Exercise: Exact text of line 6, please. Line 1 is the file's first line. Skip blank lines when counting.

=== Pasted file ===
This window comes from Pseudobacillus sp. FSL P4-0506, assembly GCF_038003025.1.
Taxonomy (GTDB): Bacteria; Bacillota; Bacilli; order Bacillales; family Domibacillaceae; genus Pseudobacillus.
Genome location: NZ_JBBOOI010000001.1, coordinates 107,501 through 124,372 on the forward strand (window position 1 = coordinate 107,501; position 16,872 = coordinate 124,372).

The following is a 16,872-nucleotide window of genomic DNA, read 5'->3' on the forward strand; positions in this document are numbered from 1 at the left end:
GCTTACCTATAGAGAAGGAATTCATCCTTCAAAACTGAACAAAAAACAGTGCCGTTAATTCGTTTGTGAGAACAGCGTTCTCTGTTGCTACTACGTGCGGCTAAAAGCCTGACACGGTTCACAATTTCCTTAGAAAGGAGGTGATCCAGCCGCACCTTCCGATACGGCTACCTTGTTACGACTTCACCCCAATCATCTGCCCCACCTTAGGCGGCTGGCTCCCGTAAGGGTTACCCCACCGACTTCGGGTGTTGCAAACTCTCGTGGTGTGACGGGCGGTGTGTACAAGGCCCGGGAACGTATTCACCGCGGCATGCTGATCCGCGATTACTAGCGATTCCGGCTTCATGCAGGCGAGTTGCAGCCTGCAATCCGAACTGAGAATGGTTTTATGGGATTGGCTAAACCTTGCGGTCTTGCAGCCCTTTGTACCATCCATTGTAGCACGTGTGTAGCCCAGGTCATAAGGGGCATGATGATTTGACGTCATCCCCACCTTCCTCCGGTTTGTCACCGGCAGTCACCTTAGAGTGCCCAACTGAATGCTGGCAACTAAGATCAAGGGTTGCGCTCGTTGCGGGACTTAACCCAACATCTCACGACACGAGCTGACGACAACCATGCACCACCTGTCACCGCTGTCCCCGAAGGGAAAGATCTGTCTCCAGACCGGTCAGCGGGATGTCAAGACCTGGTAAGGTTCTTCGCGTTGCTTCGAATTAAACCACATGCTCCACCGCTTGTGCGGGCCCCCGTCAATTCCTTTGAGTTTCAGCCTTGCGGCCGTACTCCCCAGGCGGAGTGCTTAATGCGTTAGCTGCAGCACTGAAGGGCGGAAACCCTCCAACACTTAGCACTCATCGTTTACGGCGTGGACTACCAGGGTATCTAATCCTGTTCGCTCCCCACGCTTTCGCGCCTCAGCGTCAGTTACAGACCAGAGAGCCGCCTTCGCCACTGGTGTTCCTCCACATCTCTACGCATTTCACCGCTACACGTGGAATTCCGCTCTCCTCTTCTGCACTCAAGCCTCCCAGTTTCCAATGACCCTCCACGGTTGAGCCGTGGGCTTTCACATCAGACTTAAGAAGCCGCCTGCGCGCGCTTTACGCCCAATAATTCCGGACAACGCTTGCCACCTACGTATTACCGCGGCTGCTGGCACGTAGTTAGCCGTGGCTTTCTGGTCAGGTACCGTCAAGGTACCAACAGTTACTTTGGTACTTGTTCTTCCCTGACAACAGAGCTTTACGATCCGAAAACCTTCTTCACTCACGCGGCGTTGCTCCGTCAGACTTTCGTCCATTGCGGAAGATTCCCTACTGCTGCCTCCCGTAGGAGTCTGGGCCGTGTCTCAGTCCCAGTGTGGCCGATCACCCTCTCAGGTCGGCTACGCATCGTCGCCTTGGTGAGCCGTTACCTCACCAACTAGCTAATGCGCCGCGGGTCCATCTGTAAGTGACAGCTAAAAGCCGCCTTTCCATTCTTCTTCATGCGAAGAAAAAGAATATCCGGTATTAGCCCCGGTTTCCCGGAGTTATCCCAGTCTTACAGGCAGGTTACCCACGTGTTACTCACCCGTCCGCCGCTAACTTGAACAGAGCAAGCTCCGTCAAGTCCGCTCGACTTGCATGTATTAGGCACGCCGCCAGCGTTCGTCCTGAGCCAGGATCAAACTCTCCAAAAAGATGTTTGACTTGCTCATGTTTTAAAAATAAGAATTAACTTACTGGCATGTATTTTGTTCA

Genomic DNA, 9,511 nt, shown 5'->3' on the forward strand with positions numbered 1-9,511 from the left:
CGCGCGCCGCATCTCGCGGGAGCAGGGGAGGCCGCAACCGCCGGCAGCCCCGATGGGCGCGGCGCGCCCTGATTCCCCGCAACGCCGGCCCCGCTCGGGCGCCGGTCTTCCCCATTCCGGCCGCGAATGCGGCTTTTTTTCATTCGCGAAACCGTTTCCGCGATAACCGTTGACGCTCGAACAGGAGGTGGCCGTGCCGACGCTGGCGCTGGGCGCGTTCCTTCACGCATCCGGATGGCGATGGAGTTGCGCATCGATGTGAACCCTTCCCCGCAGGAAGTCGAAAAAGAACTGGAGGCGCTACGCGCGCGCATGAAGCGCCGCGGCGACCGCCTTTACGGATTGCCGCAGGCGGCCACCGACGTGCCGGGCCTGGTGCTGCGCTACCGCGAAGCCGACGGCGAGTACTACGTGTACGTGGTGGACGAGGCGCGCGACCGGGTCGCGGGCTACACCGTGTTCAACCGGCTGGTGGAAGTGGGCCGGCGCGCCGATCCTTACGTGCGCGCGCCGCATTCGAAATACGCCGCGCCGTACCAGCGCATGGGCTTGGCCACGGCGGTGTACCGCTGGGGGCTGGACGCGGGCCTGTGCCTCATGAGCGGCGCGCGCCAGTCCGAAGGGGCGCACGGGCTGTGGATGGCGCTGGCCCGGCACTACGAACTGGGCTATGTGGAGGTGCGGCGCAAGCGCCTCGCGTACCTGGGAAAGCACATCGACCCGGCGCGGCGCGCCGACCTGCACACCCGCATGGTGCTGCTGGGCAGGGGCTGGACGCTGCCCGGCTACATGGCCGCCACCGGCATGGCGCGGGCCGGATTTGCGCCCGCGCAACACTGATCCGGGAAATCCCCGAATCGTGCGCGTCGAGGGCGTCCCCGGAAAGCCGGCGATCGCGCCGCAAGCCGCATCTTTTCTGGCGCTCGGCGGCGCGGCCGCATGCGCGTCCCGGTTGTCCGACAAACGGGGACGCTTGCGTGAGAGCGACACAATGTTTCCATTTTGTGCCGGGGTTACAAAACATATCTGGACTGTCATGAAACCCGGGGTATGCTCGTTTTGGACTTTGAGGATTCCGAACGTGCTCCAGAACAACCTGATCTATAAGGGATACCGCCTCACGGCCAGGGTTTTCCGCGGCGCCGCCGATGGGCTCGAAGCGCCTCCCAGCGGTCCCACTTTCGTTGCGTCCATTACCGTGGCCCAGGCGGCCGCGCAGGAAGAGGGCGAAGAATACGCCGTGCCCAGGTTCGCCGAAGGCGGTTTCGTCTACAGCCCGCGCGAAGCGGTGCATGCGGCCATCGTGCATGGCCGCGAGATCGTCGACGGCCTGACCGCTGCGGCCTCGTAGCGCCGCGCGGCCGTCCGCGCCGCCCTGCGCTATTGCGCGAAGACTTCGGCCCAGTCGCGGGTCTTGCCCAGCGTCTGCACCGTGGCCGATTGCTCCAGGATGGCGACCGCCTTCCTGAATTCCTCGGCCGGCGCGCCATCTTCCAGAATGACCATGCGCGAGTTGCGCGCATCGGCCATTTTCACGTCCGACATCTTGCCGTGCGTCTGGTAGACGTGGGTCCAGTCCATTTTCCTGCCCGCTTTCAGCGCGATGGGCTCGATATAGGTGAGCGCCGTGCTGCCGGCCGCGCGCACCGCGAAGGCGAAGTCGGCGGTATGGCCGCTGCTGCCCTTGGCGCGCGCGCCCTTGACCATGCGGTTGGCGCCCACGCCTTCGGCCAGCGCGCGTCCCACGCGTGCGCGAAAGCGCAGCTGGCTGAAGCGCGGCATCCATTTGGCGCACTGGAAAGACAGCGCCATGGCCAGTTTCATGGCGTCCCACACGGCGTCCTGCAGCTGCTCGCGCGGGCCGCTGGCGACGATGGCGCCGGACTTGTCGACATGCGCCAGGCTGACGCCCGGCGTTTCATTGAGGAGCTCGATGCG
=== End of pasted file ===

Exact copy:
Genomic DNA, 9,511 nt, shown 5'->3' on the forward strand with positions numbered 1-9,511 from the left: